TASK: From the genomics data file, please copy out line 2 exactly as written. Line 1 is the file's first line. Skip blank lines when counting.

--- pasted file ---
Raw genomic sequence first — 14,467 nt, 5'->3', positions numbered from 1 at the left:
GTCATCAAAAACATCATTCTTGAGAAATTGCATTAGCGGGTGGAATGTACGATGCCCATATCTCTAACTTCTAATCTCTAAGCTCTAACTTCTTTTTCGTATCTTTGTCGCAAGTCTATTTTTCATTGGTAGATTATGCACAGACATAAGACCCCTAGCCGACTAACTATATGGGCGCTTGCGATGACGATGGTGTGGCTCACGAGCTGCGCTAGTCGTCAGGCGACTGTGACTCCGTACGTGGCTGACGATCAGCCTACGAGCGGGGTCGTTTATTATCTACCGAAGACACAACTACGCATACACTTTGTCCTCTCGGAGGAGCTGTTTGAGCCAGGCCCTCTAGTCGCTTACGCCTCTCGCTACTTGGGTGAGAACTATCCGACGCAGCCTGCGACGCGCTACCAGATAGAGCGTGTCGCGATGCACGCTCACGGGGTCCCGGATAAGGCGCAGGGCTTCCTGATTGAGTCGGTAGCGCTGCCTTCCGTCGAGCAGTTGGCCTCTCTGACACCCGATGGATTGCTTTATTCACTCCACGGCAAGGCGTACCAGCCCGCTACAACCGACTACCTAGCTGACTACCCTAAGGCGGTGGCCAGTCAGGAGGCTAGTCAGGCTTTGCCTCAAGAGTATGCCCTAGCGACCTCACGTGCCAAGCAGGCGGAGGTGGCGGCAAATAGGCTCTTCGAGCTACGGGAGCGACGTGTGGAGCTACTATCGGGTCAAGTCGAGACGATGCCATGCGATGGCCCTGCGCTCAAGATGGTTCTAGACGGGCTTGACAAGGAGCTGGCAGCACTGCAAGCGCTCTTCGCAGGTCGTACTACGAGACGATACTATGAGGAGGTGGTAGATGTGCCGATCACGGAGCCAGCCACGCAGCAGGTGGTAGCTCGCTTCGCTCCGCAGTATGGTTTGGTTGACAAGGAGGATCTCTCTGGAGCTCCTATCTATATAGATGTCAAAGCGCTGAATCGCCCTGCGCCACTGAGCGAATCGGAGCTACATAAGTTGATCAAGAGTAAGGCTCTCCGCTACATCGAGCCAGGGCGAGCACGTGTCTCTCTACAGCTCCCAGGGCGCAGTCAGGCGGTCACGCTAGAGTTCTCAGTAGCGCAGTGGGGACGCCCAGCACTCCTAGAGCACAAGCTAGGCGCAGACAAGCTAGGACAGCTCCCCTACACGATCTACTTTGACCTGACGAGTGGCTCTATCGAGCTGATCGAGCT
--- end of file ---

GTCATCAAAAACATCATTCTTGAGAAATTGCATTAGCGGGTGGAATGTACGATGCCCATATCTCTAACTTCTAATCTCTAAGCTCTAACTTCTTTTTCGTATCTTTGTCGCAAGTCTATTTTTCATTGGTAGATTATGCACAGACATAAGACCCCTAGCCGACTAACTATATGGGCGCTTGCGATGACGATGGTGTGGCTCACGAGCTGCGCTAGTCGTCAGGCGACTGTGACTCCGTACGTGGCTGACGATCAGCCTACGAGCGGGGTCGTTTATTATCTACCGAAGACACAACTACGCATACACTTTGTCCTCTCGGAGGAGCTGTTTGAGCCAGGCCCTCTAGTCGCTTACGCCTCTCGCTACTTGGGTGAGAACTATCCGACGCAGCCTGCGACGCGCTACCAGATAGAGCGTGTCGCGATGCACGCTCACGGGGTCCCGGATAAGGCGCAGGGCTTCCTGATTGAGTCGGTAGCGCTGCCTTCCGTCGAGCAGTTGGCCTCTCTGACACCCGATGGATTGCTTTATTCACTCCACGGCAAGGCGTACCAGCCCGCTACAACCGACTACCTAGCTGACTACCCTAAGGCGGTGGCCAGTCAGGAGGCTAGTCAGGCTTTGCCTCAAGAGTATGCCCTAGCGACCTCACGTGCCAAGCAGGCGGAGGTGGCGGCAAATAGGCTCTTCGAGCTACGGGAGCGACGTGTGGAGCTACTATCGGGTCAAGTCGAGACGATGCCATGCGATGGCCCTGCGCTCAAGATGGTTCTAGACGGGCTTGACAAGGAGCTGGCAGCACTGCAAGCGCTCTTCGCAGGTCGTACTACGAGACGATACTATGAGGAGGTGGTAGATGTGCCGATCACGGAGCCAGCCACGCAGCAGGTGGTAGCTCGCTTCGCTCCGCAGTATGGTTTGGTTGACAAGGAGGATCTCTCTGGAGCTCCTATCTATATAGATGTCAAAGCGCTGAATCGCCCTGCGCCACTGAGCGAATCGGAGCTACATAAGTTGATCAAGAGTAAGGCTCTCCGCTACATCGAGCCAGGGCGAGCACGTGTCTCTCTACAGCTCCCAGGGCGCAGTCAGGCGGTCACGCTAGAGTTCTCAGTAGCGCAGTGGGGACGCCCAGCACTCCTAGAGCACAAGCTAGGCGCAGACAAGCTAGGACAGCTCCCCTACACGATCTACTTTGACCTGACGAGTGGCTCTATCGAGCTGATCGAGCT